Gold inched higher on Thursday as an easing dollar helped to offset pressure from the large interest rate hike by the US Federal Reserve earlier.
Spot gold was up 0.9% to $1,850.89 per ounce by 1 p.m. ET, reaching the $1,850 mark for the first time since last week. US gold futures had a more significant gain of 1.9%, trading at $1,853.80 per ounce in New York.
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Buoying gold’s appeal among overseas buyers is the sharp decline in the US dollar, which recently hit its highest in two decades.
“A Fed that now seems committed to staving off inflationary pressures by raising rates is a bit of a drag on gold, keeping it choppy and in a range,” David Meger, director of metals trading at High Ridge Futures, told Reuters.
Bullion rose as much as 1.9% on Wednesday as the dollar retreated after the Fed approved its largest interest rate increase since 1994, but said such steep hikes may not be common.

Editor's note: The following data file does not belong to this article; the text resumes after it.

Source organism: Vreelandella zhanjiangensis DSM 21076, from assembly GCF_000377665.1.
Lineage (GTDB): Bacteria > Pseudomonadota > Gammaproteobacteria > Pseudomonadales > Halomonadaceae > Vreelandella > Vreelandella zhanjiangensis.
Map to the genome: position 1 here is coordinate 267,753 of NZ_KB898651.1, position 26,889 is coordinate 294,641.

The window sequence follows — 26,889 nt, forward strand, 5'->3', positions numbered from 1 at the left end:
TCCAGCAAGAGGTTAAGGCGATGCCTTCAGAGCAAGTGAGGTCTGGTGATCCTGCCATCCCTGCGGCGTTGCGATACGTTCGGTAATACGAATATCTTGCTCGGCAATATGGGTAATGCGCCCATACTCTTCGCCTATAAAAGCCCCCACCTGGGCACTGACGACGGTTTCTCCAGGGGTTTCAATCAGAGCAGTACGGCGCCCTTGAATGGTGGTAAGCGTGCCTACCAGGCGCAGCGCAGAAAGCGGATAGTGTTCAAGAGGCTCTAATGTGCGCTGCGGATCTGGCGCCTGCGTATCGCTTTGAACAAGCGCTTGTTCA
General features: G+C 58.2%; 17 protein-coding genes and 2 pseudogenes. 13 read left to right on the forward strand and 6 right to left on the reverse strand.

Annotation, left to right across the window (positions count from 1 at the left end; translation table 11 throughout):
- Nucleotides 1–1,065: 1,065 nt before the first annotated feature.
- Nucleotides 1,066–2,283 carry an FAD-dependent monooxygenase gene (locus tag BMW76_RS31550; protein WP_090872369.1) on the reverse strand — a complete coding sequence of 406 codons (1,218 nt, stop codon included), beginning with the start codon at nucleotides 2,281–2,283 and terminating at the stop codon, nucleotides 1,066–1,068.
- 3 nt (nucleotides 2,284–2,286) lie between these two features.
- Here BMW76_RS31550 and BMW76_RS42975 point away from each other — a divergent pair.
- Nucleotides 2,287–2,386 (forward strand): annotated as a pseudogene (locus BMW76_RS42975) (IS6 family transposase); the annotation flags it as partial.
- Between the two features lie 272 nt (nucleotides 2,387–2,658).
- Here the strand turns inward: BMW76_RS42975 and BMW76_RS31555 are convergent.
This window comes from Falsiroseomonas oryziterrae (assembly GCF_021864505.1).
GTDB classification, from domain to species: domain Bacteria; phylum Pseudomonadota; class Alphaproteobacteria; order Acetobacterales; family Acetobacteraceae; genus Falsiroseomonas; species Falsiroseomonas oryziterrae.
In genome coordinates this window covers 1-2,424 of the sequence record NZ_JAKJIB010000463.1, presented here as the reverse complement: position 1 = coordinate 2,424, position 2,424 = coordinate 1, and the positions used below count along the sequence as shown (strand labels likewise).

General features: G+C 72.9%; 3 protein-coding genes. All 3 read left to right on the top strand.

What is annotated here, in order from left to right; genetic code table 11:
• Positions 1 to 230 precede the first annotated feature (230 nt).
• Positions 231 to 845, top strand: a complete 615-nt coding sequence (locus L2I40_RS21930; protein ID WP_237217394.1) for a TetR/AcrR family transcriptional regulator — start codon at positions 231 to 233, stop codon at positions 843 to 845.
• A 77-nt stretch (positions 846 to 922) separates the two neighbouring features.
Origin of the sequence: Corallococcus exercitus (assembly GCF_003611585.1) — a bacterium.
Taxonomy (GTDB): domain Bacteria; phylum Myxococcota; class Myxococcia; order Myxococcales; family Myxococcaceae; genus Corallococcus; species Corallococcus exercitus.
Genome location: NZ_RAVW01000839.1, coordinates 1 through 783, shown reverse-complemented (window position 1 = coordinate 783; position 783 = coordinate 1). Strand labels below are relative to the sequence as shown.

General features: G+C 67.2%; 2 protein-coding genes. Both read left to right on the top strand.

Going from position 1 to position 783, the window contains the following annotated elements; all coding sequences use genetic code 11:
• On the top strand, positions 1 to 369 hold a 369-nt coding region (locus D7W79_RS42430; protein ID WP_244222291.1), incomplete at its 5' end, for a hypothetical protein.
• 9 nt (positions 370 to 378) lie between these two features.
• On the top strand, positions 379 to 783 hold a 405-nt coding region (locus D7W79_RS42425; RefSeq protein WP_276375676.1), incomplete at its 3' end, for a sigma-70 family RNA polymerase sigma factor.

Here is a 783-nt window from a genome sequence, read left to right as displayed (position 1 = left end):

Concerns about surging inflation also prompted other central banks to tighten monetary policies, with the Swiss National Bank unexpectedly raising its policy rate for the first time in 15 years and the Bank of England also increasing rates.
“Gold’s safe-haven demand could fade further if the Fed successfully fights inflation without pushing the US into a recession,” predicted Carsten Menke, head of Next Generation Research at Julius Baer.
“Commodity trading advisor liquidations can likely continue to weigh on the yellow metal, increasingly adding pressure on this cohort to liquidate their longs,” TD Securities said in a note.
Goldman Sachs this week revised its short-term gold price targets, citing a large “wealth shock” following the economic impact of the lockdowns in China. Still, the bank maintained its upside outlook for the safe-haven metal.
(With files from Reuters)